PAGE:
On the other hand, IBD patients generally require lifelong treatment aimed at controlling the underlying disease and inflammation. Unlike IBS, IBD may cause bloody stools, fever and other signs and symptoms associated with different parts of the body such as the joints, skin and eyes.
To make matters more confusing, some people with IBD may also have IBS. “If a Crohn’s patient has been thriving on treatment and then develops symptoms—like diarrhea or urgency to go to the bathroom, often triggered by life stressors—it's possible they may also have IBS,” says Dr. Ghanem. (A gastroenterologist would first need to confirm that the current symptoms are not a sign of infection or IBD flare by measuring inflammatory markers in the stool and blood, testing for pathogens and perhaps ordering an endoscopy to look inside the intestines.)
Treatment options have expanded dramatically in recent years.
When Dr. Ghanem was first diagnosed with Crohn’s disease, treatments were limited, and many patients did not achieve remission or stay there for long. That changed in the early 2000s, with the first biologic approved by the U.S. Food and Drug Administration for Crohn’s disease. The medication works by blocking an inflammatory protein called tumor necrosis factor alpha (TNF-alpha). The introduction of this drug was soon followed by several others that also work by blocking TNF-alpha.
Since then, numerous other biologics—including those that inhibit different types of inflammatory proteins and immune cells—have hit the market. Most recently, oral small molecule drugs (which, unlike biologics, are chemically derived) are being used for ulcerative colitis and are under study for the treatment of Crohn’s disease.
“There has been an explosion of new treatments for IBD,” says Tim Hoops, M.D., Global Medical Affairs Leader, Gastroenterology at Janssen. “The options are increasing at an accelerated pace.”
Regular endoscopies are still essential, but noninvasive tests are also used to monitor patient health.
Endoscopy is a procedure that a doctor performs to view the inside of a person's GI tract. While doctors generally advise Crohn’s disease patients to have a colonoscopy (an endoscopy that looks at the colon and rectum) every few years, noninvasive tests are now also used to keep tabs on patients’ disease activity. If you have Crohn’s disease, your doctor will likely order periodic blood tests to check for anemia, which is a sign of GI bleeding, to assess nutritional status and to check for other potential complications. Blood tests are also used to measure C-reactive protein and erythrocyte sedimentation rate, which are both indicators of inflammation.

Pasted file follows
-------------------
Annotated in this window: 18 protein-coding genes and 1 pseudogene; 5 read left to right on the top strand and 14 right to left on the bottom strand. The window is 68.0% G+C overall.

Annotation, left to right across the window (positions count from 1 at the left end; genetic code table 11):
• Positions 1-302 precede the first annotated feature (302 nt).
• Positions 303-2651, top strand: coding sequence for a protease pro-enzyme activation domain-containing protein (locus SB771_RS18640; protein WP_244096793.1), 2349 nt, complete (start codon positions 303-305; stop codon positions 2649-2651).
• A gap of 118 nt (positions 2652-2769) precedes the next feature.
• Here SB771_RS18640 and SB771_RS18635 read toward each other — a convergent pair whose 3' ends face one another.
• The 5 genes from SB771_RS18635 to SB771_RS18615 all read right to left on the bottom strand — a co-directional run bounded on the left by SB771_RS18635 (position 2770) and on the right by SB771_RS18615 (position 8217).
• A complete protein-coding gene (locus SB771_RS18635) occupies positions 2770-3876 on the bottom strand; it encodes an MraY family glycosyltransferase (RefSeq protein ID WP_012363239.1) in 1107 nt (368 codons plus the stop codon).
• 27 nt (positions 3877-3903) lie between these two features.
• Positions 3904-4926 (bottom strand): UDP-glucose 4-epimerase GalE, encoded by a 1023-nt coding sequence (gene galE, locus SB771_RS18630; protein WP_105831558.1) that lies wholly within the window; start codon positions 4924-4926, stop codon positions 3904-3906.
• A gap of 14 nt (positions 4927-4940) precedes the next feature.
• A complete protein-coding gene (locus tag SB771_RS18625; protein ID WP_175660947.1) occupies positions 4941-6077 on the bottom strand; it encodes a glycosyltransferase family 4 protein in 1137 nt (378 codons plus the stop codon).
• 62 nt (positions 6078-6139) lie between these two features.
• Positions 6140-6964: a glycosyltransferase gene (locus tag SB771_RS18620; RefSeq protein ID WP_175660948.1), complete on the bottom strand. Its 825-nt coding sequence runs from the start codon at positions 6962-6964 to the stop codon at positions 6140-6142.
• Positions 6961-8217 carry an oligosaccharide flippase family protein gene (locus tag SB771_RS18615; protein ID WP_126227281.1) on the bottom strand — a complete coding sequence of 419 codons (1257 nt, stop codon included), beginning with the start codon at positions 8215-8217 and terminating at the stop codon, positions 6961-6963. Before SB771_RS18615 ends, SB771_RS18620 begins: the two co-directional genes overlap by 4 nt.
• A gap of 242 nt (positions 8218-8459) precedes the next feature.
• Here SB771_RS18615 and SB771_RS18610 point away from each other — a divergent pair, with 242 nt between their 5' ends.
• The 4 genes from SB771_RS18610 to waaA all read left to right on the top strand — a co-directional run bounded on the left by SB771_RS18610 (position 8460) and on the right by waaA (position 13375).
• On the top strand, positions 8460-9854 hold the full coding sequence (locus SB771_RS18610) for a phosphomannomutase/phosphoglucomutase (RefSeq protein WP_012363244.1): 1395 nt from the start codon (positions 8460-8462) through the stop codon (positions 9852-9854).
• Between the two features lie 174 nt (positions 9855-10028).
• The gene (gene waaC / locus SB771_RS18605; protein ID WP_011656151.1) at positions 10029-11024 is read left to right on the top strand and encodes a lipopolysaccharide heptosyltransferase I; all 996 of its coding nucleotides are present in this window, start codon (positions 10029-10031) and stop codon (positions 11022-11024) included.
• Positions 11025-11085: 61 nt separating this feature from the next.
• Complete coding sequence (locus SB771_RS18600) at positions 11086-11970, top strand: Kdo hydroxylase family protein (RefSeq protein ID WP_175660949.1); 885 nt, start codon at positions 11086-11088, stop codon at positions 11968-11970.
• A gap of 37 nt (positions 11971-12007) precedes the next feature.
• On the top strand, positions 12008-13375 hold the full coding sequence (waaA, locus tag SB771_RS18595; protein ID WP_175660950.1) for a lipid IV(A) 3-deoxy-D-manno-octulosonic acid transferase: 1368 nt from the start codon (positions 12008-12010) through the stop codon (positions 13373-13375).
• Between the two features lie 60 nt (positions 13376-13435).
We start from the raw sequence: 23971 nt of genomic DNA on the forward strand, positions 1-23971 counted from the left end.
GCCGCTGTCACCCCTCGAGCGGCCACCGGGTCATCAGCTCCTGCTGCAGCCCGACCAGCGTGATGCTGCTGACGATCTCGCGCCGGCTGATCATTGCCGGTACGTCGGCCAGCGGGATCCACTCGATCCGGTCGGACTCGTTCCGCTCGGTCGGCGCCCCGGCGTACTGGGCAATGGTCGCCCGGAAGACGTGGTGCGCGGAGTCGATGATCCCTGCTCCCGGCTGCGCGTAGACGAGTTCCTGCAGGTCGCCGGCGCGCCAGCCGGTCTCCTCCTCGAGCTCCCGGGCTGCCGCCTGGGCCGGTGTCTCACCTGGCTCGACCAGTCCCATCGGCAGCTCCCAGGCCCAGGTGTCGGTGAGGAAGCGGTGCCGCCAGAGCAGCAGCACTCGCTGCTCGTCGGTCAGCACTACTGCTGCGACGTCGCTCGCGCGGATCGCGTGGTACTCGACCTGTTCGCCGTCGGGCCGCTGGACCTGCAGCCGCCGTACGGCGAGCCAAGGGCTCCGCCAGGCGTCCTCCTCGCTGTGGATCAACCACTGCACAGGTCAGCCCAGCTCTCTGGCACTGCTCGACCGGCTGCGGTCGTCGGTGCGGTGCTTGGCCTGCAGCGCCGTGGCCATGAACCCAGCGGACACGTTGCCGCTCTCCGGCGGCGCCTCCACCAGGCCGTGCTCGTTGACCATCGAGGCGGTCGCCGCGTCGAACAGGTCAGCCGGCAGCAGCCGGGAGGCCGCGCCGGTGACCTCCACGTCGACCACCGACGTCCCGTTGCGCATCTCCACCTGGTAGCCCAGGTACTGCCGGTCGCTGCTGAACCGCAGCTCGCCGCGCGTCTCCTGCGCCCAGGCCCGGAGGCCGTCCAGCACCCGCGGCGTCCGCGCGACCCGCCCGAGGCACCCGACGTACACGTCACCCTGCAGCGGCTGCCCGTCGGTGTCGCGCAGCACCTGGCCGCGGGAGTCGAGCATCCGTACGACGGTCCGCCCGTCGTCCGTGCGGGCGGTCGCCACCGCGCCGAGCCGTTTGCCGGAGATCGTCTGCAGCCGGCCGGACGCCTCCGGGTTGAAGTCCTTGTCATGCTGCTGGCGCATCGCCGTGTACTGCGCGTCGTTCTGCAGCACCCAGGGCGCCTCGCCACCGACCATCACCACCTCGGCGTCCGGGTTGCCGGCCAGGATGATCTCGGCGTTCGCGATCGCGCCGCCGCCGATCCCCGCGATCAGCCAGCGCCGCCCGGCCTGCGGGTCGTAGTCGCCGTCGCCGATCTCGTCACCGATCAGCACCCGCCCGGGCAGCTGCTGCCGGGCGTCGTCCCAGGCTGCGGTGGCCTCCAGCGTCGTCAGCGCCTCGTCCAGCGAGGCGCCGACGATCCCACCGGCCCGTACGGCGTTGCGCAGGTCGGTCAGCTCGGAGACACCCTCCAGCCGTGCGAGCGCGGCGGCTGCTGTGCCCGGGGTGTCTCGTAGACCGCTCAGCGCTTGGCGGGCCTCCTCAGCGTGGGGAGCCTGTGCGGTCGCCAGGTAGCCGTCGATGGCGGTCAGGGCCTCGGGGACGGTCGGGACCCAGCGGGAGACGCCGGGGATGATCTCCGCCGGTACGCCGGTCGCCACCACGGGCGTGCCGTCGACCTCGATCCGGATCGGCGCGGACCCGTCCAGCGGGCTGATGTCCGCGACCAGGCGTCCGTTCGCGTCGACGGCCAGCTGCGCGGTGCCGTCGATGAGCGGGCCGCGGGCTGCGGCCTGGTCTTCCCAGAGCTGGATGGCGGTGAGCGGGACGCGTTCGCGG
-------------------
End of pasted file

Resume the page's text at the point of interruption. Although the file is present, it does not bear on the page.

In recent years, it’s also become more common for doctors to use stool tests to check levels of fecal calprotectin, which provides information about inflammation in the gut.
“It’s not a substitute for endoscopy, but it is a noninvasive way of monitoring patients, and it's being used more routinely,” says Dr. Hoops. “If fecal calprotectin starts going up, it’s a predictor of a flare.”
“Remission” might not mean the same thing to you and your doctor, so it’s wise to get on the same page.
When patients talk about remission, they generally focus on feeling better, which is clearly of major importance. But nowadays clinicians also want patients to reach “endoscopic” remission, which means that they don’t have any signs of inflammation when the intestinal lining is viewed by a scope.
"That’s important," says Dr. Hoops, "because patients who reach endoscopic remission tend to have better overall outcomes, including fewer—or no—symptoms and a decreased risk of colon cancer."
There isn’t any cure for Crohn’s disease, and many people who initially respond to a currently available treatment find that it later stops working for them, so there’s still plenty of work to be done. But Dr. Hoops says that the vast amount of ongoing research in the field, including at Janssen, suggests that new therapies that may enable better patient outcomes are on the horizon.
“I think there’s a lot of reason to be optimistic about the future,” he says. “We expect to see huge advances in IBD in the next five to 10 years.”